An overview of forthcoming lectures, seminars and colloquia.
Monday 26 January 2015 - 16:00 - 17:00 Lecture Theatre 1 PD Hahn building (UCT upper campus)
Astronomy Department Guest Lecture:
Dr Ton Engbersen (IBM Zurich Research Laboratory) - In which cloud does Big Data live anyway?
Big Data is currently a much used term, it is high on the latest Gartner hype-curve, albeit in the through of disillusionment. Why? Is it a fad which will just go away? Many people confuse Big Data with "lots of data" - which causes disillusionment. So what is Big Data now really? How does this play into our every-day lives, in our IT Infrastructure(s)? Pretty much in parallel with Big Data the concept of Cloud (also in the through) has been gaining rapid acceptance and there is no technical conference where the word Cloud is not mentioned. By the way, we are already using it in our daily lives - but is it really such a good idea? How do Mobile, Cloud, Big Data and Analytics (yet another one in the through) play together? In this lecture I will try to give meaning to these terms, how they play together, that partly there is nothing new, and that there are serious pitfalls to be considered.
Wednesday 28 January 2015 - 16:00 - 17:00 ACGC Seminar Room (UCT upper campus)
Astronomy Department Colloquium:
Prof Richard de Grijs (Kavli Institute for Astronomy and Astrophysics, Peking University) - Not-so-simple stellar populations in Local Group star clusters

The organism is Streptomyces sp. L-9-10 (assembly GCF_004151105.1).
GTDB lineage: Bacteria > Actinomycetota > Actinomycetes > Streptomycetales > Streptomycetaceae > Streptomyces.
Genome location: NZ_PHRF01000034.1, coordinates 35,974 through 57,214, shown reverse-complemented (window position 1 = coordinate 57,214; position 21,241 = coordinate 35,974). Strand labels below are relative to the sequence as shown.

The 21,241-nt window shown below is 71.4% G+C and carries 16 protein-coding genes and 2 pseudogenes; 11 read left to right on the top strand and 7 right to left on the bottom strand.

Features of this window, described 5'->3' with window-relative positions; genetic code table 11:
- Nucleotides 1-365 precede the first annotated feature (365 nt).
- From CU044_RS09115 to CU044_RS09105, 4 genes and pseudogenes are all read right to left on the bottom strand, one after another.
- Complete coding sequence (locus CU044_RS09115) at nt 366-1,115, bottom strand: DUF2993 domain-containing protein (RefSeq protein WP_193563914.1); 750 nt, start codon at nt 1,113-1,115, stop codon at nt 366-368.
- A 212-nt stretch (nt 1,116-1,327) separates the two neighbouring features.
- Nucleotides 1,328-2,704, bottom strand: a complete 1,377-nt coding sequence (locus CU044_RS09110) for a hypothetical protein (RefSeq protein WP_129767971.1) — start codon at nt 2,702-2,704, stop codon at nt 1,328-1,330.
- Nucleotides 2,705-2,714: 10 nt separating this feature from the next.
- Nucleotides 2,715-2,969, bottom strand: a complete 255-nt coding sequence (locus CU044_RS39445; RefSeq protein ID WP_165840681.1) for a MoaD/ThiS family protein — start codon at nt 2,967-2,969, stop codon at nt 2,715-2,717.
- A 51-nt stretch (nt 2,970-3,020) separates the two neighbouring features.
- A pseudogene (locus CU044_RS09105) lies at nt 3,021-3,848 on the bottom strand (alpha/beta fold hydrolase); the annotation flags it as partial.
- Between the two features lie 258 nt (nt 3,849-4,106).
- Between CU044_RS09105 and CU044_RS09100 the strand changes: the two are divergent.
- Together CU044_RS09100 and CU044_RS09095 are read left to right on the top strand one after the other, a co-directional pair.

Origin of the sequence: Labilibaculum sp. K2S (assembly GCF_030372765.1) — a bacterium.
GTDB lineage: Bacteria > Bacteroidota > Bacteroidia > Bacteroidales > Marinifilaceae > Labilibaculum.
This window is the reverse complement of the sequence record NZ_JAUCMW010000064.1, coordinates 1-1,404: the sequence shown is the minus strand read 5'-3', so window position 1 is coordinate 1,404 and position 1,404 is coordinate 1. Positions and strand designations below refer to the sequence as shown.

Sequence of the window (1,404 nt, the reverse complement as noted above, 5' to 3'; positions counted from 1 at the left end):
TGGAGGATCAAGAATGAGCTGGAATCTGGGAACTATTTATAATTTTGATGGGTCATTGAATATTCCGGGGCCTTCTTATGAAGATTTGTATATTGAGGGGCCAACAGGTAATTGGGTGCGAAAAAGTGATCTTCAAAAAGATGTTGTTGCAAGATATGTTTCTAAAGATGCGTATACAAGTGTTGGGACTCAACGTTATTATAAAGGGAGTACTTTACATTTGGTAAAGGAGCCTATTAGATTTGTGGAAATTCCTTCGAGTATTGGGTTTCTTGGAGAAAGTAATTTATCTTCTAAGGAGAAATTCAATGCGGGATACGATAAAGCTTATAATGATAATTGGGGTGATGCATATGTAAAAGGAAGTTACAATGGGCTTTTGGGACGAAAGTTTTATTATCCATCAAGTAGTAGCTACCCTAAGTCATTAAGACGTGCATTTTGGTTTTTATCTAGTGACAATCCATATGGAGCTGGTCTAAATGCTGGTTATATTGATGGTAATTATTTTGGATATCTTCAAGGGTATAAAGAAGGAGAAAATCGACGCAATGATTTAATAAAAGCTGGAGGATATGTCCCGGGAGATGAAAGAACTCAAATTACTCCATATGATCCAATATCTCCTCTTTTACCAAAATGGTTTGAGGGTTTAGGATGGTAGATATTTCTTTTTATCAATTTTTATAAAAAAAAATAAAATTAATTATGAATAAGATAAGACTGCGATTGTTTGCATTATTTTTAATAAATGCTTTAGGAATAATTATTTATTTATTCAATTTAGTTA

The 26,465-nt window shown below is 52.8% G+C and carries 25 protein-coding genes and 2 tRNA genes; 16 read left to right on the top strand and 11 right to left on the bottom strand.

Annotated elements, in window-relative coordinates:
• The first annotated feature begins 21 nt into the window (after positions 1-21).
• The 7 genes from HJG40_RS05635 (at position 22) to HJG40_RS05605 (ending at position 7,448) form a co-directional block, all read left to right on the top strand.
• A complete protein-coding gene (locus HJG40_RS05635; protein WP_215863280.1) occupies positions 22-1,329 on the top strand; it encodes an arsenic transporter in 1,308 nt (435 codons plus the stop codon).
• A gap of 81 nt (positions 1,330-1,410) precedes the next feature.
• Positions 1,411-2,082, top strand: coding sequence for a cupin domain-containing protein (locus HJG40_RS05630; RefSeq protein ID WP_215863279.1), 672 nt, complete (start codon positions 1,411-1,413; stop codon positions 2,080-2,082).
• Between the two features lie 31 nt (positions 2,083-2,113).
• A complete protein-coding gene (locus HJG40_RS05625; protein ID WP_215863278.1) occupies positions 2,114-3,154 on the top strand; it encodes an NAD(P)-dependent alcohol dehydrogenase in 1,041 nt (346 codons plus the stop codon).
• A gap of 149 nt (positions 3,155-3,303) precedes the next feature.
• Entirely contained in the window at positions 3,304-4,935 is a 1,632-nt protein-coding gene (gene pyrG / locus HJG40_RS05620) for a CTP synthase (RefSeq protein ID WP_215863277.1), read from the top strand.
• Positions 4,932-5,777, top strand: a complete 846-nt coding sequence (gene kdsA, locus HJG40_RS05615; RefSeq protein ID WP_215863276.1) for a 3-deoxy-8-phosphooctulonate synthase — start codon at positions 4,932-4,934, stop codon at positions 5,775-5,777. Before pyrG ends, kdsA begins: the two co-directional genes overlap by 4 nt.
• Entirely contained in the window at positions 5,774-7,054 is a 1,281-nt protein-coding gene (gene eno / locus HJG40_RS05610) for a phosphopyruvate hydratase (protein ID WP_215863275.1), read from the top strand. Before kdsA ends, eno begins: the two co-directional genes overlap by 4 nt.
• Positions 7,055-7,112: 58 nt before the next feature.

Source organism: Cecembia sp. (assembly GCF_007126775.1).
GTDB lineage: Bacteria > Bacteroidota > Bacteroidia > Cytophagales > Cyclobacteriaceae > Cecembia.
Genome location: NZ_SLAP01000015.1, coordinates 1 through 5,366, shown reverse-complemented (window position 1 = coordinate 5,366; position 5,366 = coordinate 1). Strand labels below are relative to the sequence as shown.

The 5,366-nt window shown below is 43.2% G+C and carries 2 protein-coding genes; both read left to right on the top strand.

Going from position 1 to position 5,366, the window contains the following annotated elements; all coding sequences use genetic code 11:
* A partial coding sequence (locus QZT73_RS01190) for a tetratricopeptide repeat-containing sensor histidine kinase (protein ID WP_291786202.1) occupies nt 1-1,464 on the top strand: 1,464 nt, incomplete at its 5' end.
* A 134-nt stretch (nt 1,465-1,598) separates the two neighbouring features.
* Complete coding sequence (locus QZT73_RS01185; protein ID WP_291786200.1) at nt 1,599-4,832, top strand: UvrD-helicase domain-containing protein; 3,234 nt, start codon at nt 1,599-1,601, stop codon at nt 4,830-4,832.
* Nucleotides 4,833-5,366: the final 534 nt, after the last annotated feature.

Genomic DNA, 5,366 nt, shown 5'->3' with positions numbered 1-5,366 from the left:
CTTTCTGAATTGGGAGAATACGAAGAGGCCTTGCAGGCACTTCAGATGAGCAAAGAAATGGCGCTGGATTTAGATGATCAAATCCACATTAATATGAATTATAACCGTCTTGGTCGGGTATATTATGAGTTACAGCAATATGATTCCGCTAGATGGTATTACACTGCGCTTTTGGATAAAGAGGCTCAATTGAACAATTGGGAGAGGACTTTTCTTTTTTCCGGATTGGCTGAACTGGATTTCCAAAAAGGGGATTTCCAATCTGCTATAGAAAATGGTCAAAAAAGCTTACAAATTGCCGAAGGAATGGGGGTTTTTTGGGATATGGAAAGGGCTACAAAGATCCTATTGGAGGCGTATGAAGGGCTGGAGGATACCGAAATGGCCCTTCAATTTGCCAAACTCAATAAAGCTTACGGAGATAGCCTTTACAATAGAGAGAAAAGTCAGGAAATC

Until about a decade ago, star clusters were considered “simple” stellar populations: all stars in a cluster were thought to have similar ages and the same metallicity. Only the individual stellar masses were thought to vary, in essence conforming to a "universal" initial mass function. Over the past decade, this situation has changed dramatically. Yet, at the same time, star clusters are among the brightest stellar population components and, as such, they are visible out to much greater distances than individual stars, even the brightest, so that understanding the intricacies of star cluster composition and their evolution is imperative for understanding stellar populations and the evolution of galaxies as a whole. I will discuss my group's recent progress in this context, with particular emphasis on the properties and importance of binary systems, the effects of rapid stellar rotation, and the presence of multiple populations in Local Group star clusters across the full age range. Our very recent results imply a reverse paradigm shift, back to the old simple stellar population picture for at least some intermediate-age (~2 Gyr-old) star clusters, which opens up exciting avenues for future research directions.